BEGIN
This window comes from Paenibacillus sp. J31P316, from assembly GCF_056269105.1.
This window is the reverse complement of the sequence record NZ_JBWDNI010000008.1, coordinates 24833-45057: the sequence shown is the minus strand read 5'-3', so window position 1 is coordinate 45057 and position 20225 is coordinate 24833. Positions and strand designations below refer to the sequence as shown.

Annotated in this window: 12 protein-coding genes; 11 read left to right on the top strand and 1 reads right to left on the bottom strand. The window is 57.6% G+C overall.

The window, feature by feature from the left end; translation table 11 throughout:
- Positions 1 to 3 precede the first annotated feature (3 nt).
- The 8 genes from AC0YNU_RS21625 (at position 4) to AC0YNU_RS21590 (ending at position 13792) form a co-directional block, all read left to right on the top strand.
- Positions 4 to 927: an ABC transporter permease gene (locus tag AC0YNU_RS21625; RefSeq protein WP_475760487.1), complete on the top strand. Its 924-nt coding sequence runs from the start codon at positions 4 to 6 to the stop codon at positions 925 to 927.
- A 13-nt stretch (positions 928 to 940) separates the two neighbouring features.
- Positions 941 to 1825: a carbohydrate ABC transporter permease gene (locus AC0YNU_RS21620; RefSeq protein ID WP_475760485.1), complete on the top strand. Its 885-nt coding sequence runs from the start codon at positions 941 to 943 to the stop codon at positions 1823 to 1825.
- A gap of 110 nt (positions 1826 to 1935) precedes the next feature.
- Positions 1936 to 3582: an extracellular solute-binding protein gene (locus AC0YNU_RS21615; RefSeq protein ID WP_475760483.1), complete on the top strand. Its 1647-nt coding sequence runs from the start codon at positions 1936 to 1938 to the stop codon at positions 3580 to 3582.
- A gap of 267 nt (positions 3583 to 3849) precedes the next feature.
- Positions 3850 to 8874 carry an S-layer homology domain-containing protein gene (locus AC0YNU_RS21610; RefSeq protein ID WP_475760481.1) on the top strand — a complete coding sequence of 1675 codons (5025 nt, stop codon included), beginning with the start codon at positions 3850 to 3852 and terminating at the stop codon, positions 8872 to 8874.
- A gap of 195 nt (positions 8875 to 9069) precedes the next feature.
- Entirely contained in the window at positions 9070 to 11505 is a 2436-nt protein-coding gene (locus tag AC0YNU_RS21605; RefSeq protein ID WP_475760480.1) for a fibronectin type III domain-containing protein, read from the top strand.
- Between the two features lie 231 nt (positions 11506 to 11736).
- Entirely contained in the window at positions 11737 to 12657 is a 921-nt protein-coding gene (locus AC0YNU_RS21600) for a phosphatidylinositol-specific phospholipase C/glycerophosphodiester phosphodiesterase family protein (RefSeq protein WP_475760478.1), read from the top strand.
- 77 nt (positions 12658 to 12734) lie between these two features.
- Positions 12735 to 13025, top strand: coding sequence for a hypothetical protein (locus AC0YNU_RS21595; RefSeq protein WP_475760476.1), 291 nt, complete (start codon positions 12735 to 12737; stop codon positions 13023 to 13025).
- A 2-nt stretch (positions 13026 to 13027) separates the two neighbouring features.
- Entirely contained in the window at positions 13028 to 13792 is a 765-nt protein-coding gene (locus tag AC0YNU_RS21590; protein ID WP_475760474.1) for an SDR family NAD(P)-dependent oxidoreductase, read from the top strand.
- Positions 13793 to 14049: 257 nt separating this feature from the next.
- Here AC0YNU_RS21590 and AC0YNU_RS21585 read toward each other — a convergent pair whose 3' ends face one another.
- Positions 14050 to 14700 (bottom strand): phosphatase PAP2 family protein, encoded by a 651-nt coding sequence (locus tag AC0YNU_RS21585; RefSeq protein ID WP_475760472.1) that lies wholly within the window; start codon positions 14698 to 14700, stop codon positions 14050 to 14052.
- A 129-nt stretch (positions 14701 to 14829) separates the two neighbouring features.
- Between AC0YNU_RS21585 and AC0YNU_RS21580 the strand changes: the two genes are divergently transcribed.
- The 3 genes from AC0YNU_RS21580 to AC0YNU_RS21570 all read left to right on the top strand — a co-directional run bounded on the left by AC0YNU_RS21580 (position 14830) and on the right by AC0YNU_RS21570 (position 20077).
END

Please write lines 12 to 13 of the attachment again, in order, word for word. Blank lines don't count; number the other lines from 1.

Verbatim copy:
- A gap of 267 nt (positions 3583 to 3849) precedes the next feature.
- Positions 3850 to 8874 carry an S-layer homology domain-containing protein gene (locus AC0YNU_RS21610; RefSeq protein ID WP_475760481.1) on the top strand — a complete coding sequence of 1675 codons (5025 nt, stop codon included), beginning with the start codon at positions 3850 to 3852 and terminating at the stop codon, positions 8872 to 8874.